Attending the Idaho Potato Harvest to Learn About a Simple, Fascinating, Delicious Food

Gnocchi.jpgIt was the Idaho Potato Commission’s 2012 harvest tour – eleven food bloggers, including me, were shipped off to Idaho to get the scoop on spuds for our readers. Think potatoes are a simple veggie?  It took close to four days to deep-dive into the topic enough to really, truly grasp “why” Idaho, “why” fresh OR “why” processed, “why” dehydrated, “why, why, why.”  You get the recipe for fresh Gnocchi at the bottom.

This adventure was a FAM TRIP,a “familiarization” tour courtesy of the Idaho Potato Commission. I mention this up front because if you visit blogs, you may read how some bloggers take such trips like this, yet often don’t EXPLAIN how it works (as in, “how the heck did this person get such a cool trip??”).

Potato field papparazzi

HOW… a company (in this case, Idaho potato farmers, processors and distributors) picks up the tab to bring us to their ‘hood for an educational visit. WHY… we are reporters for our readers. We experience production, distribution, products and the people involved. We form our own opinions, take our own photos and write posts that shed light on what we think will be of value to our readers.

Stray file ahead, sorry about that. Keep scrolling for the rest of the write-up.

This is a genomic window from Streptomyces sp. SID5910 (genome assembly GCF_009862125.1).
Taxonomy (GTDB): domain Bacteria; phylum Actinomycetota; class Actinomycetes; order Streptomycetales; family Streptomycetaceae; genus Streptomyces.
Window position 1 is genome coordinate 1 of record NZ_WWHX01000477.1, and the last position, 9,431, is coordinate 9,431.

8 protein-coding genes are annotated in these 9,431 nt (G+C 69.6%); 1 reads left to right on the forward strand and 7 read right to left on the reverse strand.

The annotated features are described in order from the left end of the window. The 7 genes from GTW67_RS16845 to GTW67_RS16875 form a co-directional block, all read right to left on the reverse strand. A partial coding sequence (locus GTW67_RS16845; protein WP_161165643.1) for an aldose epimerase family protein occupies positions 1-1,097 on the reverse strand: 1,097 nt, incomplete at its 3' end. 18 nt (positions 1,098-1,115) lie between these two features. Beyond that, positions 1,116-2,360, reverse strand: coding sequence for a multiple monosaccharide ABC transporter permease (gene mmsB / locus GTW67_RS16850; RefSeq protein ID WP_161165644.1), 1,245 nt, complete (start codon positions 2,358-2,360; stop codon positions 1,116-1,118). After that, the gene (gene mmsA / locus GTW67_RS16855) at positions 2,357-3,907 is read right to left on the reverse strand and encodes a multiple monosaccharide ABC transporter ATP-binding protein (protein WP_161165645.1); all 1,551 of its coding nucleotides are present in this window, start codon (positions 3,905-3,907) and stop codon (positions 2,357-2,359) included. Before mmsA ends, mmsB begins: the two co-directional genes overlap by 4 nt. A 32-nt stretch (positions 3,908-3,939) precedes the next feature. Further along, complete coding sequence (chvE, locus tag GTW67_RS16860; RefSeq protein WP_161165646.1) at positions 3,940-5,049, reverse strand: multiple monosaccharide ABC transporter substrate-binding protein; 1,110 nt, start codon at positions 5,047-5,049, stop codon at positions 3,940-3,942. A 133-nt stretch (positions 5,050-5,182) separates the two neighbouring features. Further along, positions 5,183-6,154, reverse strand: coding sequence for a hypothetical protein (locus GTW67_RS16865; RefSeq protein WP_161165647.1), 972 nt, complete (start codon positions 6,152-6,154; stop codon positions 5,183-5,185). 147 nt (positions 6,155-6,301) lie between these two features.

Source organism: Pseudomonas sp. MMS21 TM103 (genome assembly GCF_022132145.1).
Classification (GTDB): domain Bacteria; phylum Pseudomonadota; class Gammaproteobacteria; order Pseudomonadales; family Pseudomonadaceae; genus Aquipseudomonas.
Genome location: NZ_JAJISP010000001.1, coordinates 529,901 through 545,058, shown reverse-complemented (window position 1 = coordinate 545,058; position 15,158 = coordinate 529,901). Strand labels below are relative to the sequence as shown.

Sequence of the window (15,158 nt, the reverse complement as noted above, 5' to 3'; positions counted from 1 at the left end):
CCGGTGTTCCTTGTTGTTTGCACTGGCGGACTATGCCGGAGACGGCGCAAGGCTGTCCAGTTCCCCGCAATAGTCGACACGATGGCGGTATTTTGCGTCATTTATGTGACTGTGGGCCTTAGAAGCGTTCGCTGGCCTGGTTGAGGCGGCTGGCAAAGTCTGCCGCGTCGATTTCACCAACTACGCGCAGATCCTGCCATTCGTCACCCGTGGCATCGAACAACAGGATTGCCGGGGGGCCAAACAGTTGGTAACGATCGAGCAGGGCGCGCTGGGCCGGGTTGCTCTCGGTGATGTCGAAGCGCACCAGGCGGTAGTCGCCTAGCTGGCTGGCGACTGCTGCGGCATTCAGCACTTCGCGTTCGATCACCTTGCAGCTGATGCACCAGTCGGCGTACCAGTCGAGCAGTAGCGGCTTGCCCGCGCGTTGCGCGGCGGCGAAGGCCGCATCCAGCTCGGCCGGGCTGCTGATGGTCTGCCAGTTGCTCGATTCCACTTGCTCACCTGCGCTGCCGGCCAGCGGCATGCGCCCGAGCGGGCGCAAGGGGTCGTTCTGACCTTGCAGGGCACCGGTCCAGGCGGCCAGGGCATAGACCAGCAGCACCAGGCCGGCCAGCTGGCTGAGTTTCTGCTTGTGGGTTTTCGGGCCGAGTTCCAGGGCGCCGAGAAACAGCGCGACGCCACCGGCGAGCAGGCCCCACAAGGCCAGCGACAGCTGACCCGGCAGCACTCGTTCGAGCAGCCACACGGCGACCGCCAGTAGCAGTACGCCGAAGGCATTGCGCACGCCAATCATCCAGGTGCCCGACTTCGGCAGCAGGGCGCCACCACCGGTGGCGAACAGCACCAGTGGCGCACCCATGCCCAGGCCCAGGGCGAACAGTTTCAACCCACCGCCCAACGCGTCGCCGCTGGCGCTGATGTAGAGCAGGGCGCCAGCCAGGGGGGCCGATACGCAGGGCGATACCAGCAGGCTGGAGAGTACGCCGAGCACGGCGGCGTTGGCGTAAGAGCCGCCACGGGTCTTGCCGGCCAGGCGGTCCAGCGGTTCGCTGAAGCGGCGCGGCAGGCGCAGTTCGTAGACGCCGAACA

And, frankly, for us bloggers, it is a damn lot of fun. Those of us who take the responsibility seriously return home with a LONG list of insightful blog posts. We whittle down our thoughts and notes, pour through our photos to carefully distill the process and create good reads as well as useful education for you.  Heck, you may think it’s just POTATOES.  Well, to our hosts, that isn’t the whole truth. Here, it’s IDAHO potatoes, in a variety of forms.  The education on-site included:

  • Planting
  • Growing
  • Harvesting
  • Transporting
  • Storing
  • Processing
  • Packing
  • Shipping
  • Technology
  • People
  • The Idaho Lifestyle
  • Recipes